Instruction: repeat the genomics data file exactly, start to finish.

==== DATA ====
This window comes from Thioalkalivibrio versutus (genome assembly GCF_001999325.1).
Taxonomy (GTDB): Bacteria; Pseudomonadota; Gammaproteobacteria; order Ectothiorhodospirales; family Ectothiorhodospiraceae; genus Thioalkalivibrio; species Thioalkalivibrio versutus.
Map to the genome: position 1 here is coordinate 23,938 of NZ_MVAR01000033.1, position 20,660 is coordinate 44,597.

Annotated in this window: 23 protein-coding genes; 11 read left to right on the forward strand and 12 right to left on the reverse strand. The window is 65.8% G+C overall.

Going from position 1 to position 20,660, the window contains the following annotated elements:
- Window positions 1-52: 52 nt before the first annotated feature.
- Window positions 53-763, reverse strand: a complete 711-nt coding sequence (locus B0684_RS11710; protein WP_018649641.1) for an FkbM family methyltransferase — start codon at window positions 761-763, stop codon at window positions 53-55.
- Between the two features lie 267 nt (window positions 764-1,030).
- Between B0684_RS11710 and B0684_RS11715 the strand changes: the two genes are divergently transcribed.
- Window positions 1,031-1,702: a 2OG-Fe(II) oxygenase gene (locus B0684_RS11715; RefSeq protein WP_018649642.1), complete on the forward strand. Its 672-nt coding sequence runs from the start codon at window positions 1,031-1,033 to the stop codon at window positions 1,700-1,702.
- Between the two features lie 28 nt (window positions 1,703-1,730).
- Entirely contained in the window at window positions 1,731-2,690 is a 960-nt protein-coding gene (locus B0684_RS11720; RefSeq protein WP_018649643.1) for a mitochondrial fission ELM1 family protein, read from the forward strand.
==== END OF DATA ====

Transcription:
This window comes from Thioalkalivibrio versutus (genome assembly GCF_001999325.1).
Taxonomy (GTDB): Bacteria; Pseudomonadota; Gammaproteobacteria; order Ectothiorhodospirales; family Ectothiorhodospiraceae; genus Thioalkalivibrio; species Thioalkalivibrio versutus.
Map to the genome: position 1 here is coordinate 23,938 of NZ_MVAR01000033.1, position 20,660 is coordinate 44,597.

Annotated in this window: 23 protein-coding genes; 11 read left to right on the forward strand and 12 right to left on the reverse strand. The window is 65.8% G+C overall.

Going from position 1 to position 20,660, the window contains the following annotated elements:
- Window positions 1-52: 52 nt before the first annotated feature.
- Window positions 53-763, reverse strand: a complete 711-nt coding sequence (locus B0684_RS11710; protein WP_018649641.1) for an FkbM family methyltransferase — start codon at window positions 761-763, stop codon at window positions 53-55.
- Between the two features lie 267 nt (window positions 764-1,030).
- Between B0684_RS11710 and B0684_RS11715 the strand changes: the two genes are divergently transcribed.
- Window positions 1,031-1,702: a 2OG-Fe(II) oxygenase gene (locus B0684_RS11715; RefSeq protein WP_018649642.1), complete on the forward strand. Its 672-nt coding sequence runs from the start codon at window positions 1,031-1,033 to the stop codon at window positions 1,700-1,702.
- Between the two features lie 28 nt (window positions 1,703-1,730).
- Entirely contained in the window at window positions 1,731-2,690 is a 960-nt protein-coding gene (locus B0684_RS11720; RefSeq protein WP_018649643.1) for a mitochondrial fission ELM1 family protein, read from the forward strand.